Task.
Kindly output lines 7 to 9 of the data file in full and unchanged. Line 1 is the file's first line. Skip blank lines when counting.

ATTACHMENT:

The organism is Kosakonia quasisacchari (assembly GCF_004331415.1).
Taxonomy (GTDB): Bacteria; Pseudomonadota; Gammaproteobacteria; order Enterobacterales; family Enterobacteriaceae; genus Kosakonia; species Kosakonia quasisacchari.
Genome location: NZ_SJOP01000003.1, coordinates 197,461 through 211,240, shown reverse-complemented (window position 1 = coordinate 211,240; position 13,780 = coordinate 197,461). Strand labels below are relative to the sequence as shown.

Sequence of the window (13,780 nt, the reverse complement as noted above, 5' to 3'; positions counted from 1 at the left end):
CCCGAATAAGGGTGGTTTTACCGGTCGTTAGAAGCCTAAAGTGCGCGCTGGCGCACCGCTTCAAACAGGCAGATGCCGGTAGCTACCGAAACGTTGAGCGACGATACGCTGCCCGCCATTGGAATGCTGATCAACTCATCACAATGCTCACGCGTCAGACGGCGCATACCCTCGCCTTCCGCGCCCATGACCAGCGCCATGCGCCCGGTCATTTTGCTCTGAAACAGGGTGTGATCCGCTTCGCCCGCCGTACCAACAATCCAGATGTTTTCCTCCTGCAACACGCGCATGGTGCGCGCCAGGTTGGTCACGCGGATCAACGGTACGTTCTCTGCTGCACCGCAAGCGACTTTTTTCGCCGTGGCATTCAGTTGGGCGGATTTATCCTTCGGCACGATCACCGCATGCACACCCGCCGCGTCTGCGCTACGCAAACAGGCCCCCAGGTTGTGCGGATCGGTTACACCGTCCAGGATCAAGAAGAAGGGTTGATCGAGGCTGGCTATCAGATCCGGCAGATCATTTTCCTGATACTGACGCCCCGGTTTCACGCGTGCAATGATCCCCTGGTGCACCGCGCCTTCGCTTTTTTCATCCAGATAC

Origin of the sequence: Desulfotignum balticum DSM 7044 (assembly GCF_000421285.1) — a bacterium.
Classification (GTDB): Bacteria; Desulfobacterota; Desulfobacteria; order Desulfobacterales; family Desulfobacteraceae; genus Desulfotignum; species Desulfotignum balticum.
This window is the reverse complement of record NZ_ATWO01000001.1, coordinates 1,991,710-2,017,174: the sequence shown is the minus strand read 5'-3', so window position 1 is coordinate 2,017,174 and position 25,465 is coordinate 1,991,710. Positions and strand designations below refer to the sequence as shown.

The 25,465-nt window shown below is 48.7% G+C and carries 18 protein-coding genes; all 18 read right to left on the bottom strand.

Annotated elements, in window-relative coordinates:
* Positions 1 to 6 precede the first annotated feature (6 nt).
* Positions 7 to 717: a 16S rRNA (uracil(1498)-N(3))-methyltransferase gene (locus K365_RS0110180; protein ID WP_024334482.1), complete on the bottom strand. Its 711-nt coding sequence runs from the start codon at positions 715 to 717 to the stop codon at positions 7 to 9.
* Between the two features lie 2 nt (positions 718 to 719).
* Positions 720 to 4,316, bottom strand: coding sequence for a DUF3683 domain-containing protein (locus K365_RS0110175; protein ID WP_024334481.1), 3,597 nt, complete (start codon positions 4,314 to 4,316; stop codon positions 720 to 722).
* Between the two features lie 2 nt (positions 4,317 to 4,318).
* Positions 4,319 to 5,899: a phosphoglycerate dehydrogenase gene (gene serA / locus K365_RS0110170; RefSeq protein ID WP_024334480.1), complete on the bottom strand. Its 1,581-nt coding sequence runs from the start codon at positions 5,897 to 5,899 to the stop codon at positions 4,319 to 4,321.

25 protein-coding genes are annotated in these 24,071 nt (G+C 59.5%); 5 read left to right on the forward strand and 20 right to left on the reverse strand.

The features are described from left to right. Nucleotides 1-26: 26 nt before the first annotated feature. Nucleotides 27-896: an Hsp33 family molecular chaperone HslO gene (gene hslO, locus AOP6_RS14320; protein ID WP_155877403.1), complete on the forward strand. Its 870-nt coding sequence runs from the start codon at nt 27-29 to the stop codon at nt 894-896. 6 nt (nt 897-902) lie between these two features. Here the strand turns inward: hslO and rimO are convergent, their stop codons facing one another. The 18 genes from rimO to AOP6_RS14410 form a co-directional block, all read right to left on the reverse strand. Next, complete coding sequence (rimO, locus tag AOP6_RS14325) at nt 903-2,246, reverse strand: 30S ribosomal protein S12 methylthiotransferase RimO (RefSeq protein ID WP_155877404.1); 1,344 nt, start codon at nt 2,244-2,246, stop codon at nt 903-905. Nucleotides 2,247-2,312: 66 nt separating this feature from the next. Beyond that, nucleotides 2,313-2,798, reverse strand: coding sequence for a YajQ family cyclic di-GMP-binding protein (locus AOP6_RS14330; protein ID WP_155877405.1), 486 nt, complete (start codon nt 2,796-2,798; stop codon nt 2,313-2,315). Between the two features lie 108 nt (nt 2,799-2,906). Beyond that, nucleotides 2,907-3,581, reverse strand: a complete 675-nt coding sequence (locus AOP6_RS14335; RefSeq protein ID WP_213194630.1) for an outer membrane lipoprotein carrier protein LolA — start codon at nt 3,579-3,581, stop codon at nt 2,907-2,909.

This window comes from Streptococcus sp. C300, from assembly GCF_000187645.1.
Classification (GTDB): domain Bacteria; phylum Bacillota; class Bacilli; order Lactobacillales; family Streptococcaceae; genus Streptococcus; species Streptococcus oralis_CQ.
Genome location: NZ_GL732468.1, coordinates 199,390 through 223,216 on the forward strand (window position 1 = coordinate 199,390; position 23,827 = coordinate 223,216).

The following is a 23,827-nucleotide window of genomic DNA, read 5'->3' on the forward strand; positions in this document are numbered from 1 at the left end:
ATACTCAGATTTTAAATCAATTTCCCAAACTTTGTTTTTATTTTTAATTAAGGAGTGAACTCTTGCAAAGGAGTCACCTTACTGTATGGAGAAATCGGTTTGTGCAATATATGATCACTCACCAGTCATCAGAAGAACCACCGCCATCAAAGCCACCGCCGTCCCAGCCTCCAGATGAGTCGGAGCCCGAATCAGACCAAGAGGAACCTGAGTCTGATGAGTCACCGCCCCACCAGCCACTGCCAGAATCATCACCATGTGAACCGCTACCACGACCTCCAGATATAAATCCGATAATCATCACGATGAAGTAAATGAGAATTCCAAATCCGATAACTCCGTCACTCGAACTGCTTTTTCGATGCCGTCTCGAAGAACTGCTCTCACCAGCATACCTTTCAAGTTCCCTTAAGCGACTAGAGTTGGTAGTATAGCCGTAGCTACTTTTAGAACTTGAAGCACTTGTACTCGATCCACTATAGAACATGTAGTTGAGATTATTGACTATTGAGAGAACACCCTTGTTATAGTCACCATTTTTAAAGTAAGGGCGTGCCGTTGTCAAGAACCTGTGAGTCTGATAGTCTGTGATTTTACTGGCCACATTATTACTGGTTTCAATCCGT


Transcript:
Classification (GTDB): Bacteria; Desulfobacterota; Desulfobacteria; order Desulfobacterales; family Desulfobacteraceae; genus Desulfotignum; species Desulfotignum balticum.
This window is the reverse complement of record NZ_ATWO01000001.1, coordinates 1,991,710-2,017,174: the sequence shown is the minus strand read 5'-3', so window position 1 is coordinate 2,017,174 and position 25,465 is coordinate 1,991,710. Positions and strand designations below refer to the sequence as shown.

The 25,465-nt window shown below is 48.7% G+C and carries 18 protein-coding genes; all 18 read right to left on the bottom strand.